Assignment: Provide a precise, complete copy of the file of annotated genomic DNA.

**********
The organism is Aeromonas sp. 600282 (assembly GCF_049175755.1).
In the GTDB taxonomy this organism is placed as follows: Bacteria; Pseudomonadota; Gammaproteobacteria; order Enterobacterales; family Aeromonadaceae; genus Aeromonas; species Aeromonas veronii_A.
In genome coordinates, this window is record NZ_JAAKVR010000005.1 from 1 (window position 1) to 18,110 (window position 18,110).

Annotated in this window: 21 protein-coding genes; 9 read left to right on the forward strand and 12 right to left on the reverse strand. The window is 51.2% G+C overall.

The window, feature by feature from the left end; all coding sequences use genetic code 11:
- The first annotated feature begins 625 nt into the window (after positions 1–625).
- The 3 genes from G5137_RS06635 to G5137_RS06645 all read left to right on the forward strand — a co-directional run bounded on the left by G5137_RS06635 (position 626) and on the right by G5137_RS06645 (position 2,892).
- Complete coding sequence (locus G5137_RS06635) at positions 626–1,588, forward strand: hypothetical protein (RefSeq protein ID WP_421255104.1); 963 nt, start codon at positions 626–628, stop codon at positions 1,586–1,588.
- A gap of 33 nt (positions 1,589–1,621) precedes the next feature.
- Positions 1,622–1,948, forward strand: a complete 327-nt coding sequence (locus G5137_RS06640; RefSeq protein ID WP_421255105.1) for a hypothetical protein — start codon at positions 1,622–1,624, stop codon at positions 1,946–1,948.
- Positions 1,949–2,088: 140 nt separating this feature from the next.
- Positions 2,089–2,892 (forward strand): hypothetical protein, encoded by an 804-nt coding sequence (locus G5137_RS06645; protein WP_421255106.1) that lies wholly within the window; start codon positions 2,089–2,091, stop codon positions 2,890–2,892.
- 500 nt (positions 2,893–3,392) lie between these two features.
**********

The organism is Aeromonas sp. 600282 (assembly GCF_049175755.1).
In the GTDB taxonomy this organism is placed as follows: Bacteria; Pseudomonadota; Gammaproteobacteria; order Enterobacterales; family Aeromonadaceae; genus Aeromonas; species Aeromonas veronii_A.
In genome coordinates, this window is record NZ_JAAKVR010000005.1 from 1 (window position 1) to 18,110 (window position 18,110).

Annotated in this window: 21 protein-coding genes; 9 read left to right on the forward strand and 12 right to left on the reverse strand. The window is 51.2% G+C overall.

The window, feature by feature from the left end; all coding sequences use genetic code 11:
- The first annotated feature begins 625 nt into the window (after positions 1–625).
- The 3 genes from G5137_RS06635 to G5137_RS06645 all read left to right on the forward strand — a co-directional run bounded on the left by G5137_RS06635 (position 626) and on the right by G5137_RS06645 (position 2,892).
- Complete coding sequence (locus G5137_RS06635) at positions 626–1,588, forward strand: hypothetical protein (RefSeq protein ID WP_421255104.1); 963 nt, start codon at positions 626–628, stop codon at positions 1,586–1,588.
- A gap of 33 nt (positions 1,589–1,621) precedes the next feature.
- Positions 1,622–1,948, forward strand: a complete 327-nt coding sequence (locus G5137_RS06640; RefSeq protein ID WP_421255105.1) for a hypothetical protein — start codon at positions 1,622–1,624, stop codon at positions 1,946–1,948.
- Positions 1,949–2,088: 140 nt separating this feature from the next.
- Positions 2,089–2,892 (forward strand): hypothetical protein, encoded by an 804-nt coding sequence (locus G5137_RS06645; protein WP_421255106.1) that lies wholly within the window; start codon positions 2,089–2,091, stop codon positions 2,890–2,892.
- 500 nt (positions 2,893–3,392) lie between these two features.